The versatile aubergine is so gloriously exotic that it should occupy some mystical plateau, like chocolate. The Mayans weren’t mixing eggplants into their sacred ceremonial brews, but they should have been. The idea is not so farfetched, either – the eggplant apparently contains more nicotine than any other plant except tobacco (although you would have to consume 20 pounds of eggplant to ingest the same amount of nicotine in a cigarette). And of course the eggplant is a member of the nightshade family (along with potatoes, tomatoes, and capsicums). For this Awadh curry I used Asian eggplants, which have thinner skin and more delicate flesh than Italian eggplants. Unlike Italian eggplants, Asian eggplants do not have to be peeled: the skin is tender and not bitter. Fully cooked, Asian eggplants have a consistency like hot custard. Hot, savory, delicious umami custard.
I adapted this recipe from the excellently-named Pushpesh Pant’s India cookbook, and it is a delightful winter curry. It’s a dish that needs to be gentled along (plan on at least one to one-and-a-half hours of cooking time). The spice paste is created gradually from onions, garlic, ginger, tomato, coriander, mustard, garam masala and cloves, so the flavors develop and become layered, and then the aubergines are stuffed and cooked slowly until they are completely tender and infused with the delicious spices. Ordinarily, I detest cloves, but to my surprise, they are the ingredient that unifies the dish, knitting so well to the other seasonings that, even having just cooked these aubergines, I couldn’t at first identify the heady, musky flavor that made the dish sing.
In addition to some other minor modifications, I added curry leaves. Curry leaves feature commonly in South Indian cooking (Awadh is in the north of India), however I thought that they would work with this dish and I was right. Curry leaves have a uniquely oily, nutty, aromatic quality for which there really is no suitable substitution. Until recently, apparently, there was an embargo on curry leaves in the USA, but they reportedly are now widely available in Indian food stores. Buy them fresh, wrap them well, and freeze what you don’t use right away.
400 grams (about a pound) of small Asian eggplants
4 tablespoons vegetable oil
1 large onion, finely chopped
2-3 cm (about an inch or so) ginger, peeled and cut into chunks, then pulverised with a little water into a paste
2-3 large garlic cloves, peeled and cut into chunks, then pulverised with a little water into a paste
4-6 plum tomatoes (if using fresh, blanch and remove skins, but tinned tomatoes are fine for this recipe)
1.5 teaspoons coriander
1 teaspoon garam masala
1 teaspoon mustard powder (I used hot English mustard powder)
1 teaspoon turmeric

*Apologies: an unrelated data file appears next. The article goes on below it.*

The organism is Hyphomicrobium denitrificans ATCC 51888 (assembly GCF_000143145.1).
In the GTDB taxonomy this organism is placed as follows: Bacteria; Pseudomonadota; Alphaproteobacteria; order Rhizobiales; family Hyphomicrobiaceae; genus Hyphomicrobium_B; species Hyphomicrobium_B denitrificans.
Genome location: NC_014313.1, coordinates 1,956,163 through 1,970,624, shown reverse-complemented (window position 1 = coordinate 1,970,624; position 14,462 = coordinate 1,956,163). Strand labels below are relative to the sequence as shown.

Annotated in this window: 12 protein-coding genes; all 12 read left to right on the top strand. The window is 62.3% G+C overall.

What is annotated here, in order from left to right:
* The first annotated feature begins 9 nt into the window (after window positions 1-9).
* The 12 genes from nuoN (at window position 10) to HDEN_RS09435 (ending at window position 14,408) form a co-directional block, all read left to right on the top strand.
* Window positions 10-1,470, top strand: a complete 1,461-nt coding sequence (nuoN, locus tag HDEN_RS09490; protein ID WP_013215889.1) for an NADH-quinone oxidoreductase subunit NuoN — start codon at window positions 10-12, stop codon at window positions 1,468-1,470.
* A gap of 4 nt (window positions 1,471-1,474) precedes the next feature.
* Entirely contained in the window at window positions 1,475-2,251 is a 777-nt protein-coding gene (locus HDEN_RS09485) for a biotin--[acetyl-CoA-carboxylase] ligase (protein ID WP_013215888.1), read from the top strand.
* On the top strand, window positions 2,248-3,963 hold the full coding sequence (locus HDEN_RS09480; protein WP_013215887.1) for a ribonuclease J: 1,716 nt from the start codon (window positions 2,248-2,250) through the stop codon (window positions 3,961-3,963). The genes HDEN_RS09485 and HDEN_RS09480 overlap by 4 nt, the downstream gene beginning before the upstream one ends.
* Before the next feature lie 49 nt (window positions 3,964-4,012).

1/2 – 1 teaspoon cayenne (depending on the spiciness of your cayenne and your tolerance for spice)
3-4 whole cloves or 1/4 teaspoon clove powder
1-2 teaspoons salt, or to taste
About a cup (200 ml) of water
8-10 fresh curry leaves (optional)
Quarter the eggplants by slicing them lengthwise up to the stems, while leaving the stems intact, and then turning them and slicing them again. Smaller eggplants need only be sliced in half.
Heat the vegetable oil in a heavy bottomed pan until quite hot but not smoking. Add the chopped onion and cook, stirring frequently, until soft but not brown. Reduce the heat to medium and add the ginger and garlic pastes and spices. Cook for about another five minutes, stirring from time to time, until the garlic has released its characteristic aroma and started to smell sweet. If you are worried about the spices burning, you can add a little water to the pan. Add the tomatoes, breaking them up with a wooden spoon, and one teaspoon of the salt. Reduce heat to a simmer and cook for 15-20 minutes, stirring occasionally, until most of the liquid has evaporated, the tomatoes have broken apart, and the mixture has become a lovely dense orange paste. Taste and adjust seasonings. Remove the spice paste from heat until it is cool enough to handle.
Stuff the split eggplants with the spice paste, distributing evenly. Then return the eggplants to the pan in a single layer, adding about ½ cup (100 ml) of water. Cover and cook over medium low heat for about 45 minutes, turning the eggplants carefully with tongs every 10-15 minutes, or until the eggplants are completely tender on all sides. If using the curry leaves, add them whole after about 20 minutes. The oils and natural juices should produce enough liquid to cook the eggplants, but if necessary feel free to add a little more water during the cooking process. This is a “dry” curry, so at the end of the cooking time, the liquid should have largely evaporated, leaving the eggplants coated in the delicious spice paste.
Serve with rice as a side dish. Makes 4-6 servings.